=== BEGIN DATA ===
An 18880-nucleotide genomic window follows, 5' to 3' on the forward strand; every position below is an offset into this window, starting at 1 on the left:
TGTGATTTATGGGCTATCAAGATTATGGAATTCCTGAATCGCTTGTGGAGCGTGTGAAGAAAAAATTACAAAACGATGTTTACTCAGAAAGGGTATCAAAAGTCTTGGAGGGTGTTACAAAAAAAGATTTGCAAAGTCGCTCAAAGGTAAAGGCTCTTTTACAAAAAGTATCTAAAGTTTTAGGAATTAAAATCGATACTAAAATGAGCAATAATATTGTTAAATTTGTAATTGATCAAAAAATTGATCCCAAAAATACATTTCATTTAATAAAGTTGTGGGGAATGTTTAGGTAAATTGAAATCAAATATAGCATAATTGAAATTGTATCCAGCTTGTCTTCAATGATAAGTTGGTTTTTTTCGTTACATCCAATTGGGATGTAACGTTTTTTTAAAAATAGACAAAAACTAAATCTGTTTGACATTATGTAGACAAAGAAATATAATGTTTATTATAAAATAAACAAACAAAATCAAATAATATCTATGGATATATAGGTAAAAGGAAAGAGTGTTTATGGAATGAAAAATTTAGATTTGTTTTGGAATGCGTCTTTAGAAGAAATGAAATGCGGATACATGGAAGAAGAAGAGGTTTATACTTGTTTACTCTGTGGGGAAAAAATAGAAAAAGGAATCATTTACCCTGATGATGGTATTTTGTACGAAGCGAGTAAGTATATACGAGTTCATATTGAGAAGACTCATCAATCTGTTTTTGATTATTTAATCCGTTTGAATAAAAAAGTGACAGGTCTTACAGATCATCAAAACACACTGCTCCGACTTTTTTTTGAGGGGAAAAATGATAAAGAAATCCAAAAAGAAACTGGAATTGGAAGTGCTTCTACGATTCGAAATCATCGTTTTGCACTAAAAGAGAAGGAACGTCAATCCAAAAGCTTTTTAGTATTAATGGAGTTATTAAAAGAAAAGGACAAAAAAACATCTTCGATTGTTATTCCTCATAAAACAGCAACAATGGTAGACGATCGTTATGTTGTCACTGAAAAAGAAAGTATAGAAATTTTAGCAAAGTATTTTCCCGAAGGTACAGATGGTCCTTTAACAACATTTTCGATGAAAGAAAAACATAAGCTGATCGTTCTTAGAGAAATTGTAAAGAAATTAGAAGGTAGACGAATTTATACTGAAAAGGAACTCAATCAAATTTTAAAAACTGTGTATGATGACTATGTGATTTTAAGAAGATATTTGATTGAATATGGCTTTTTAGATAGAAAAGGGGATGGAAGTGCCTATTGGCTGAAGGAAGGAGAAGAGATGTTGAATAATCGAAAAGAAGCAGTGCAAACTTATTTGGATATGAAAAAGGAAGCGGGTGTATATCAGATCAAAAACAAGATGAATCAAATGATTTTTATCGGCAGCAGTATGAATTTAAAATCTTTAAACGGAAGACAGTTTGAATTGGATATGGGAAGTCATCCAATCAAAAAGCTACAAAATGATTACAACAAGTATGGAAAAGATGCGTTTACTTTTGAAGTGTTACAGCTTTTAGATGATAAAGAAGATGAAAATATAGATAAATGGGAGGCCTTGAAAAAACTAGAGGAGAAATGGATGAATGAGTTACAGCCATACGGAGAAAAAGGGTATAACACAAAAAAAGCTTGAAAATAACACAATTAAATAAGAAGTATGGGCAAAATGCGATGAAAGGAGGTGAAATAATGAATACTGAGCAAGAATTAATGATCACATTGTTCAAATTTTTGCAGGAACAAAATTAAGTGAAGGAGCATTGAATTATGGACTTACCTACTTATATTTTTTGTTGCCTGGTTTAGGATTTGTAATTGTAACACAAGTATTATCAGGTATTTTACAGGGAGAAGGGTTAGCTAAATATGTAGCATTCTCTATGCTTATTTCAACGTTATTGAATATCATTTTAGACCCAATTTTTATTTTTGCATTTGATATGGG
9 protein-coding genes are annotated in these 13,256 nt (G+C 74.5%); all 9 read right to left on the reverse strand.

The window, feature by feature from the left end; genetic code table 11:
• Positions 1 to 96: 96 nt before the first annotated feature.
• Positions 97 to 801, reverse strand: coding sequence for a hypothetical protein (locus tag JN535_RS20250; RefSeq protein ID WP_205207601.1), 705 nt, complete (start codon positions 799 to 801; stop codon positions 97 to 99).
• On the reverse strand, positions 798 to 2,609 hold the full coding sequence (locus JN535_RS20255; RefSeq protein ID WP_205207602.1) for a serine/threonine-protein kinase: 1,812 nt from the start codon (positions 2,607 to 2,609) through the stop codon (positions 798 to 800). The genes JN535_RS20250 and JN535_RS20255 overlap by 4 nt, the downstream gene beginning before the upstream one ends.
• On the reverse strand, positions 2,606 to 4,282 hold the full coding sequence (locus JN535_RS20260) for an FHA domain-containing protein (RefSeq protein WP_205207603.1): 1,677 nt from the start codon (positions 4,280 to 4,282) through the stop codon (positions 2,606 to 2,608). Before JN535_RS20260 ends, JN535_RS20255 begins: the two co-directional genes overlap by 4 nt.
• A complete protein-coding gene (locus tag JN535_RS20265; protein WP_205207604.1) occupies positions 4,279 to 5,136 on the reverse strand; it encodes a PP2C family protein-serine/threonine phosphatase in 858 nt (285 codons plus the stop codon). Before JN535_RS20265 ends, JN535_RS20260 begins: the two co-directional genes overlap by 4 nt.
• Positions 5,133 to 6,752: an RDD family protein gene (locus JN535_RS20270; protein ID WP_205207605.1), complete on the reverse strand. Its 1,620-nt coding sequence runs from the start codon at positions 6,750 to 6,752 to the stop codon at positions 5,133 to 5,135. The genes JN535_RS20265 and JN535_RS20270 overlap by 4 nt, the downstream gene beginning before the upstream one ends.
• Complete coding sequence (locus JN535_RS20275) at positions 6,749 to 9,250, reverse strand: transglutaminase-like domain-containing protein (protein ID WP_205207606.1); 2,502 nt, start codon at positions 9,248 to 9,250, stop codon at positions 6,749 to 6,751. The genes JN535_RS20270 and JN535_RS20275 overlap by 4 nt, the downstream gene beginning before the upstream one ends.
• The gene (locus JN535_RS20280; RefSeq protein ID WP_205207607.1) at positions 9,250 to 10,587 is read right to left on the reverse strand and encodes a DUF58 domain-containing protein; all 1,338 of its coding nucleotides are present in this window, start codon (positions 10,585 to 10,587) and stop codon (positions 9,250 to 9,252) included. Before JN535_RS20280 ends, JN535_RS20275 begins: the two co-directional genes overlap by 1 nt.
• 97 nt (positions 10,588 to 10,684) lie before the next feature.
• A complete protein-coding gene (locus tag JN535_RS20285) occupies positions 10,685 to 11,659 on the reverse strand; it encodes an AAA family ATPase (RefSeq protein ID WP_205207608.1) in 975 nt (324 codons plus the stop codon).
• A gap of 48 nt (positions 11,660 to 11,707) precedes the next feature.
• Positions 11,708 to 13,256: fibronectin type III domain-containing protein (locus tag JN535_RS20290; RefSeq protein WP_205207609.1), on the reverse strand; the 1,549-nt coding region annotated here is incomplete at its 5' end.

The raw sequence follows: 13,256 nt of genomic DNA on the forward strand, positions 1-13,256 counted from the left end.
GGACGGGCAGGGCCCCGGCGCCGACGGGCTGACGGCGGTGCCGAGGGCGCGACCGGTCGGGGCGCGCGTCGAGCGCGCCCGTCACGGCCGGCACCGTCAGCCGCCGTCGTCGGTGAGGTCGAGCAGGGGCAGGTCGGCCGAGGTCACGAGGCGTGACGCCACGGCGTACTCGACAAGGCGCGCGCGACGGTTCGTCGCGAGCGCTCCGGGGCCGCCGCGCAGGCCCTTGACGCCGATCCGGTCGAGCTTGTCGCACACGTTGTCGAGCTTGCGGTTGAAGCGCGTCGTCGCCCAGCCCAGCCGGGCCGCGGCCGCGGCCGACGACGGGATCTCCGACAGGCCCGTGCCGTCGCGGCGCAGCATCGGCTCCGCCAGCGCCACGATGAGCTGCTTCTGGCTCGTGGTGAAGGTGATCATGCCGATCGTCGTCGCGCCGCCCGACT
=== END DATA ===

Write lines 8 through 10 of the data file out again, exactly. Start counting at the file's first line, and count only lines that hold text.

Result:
• On the reverse strand, positions 2,606 to 4,282 hold the full coding sequence (locus JN535_RS20260) for an FHA domain-containing protein (RefSeq protein WP_205207603.1): 1,677 nt from the start codon (positions 4,280 to 4,282) through the stop codon (positions 2,606 to 2,608). Before JN535_RS20260 ends, JN535_RS20255 begins: the two co-directional genes overlap by 4 nt.
• A complete protein-coding gene (locus tag JN535_RS20265; protein WP_205207604.1) occupies positions 4,279 to 5,136 on the reverse strand; it encodes a PP2C family protein-serine/threonine phosphatase in 858 nt (285 codons plus the stop codon). Before JN535_RS20265 ends, JN535_RS20260 begins: the two co-directional genes overlap by 4 nt.
• Positions 5,133 to 6,752: an RDD family protein gene (locus JN535_RS20270; protein ID WP_205207605.1), complete on the reverse strand. Its 1,620-nt coding sequence runs from the start codon at positions 6,750 to 6,752 to the stop codon at positions 5,133 to 5,135. The genes JN535_RS20265 and JN535_RS20270 overlap by 4 nt, the downstream gene beginning before the upstream one ends.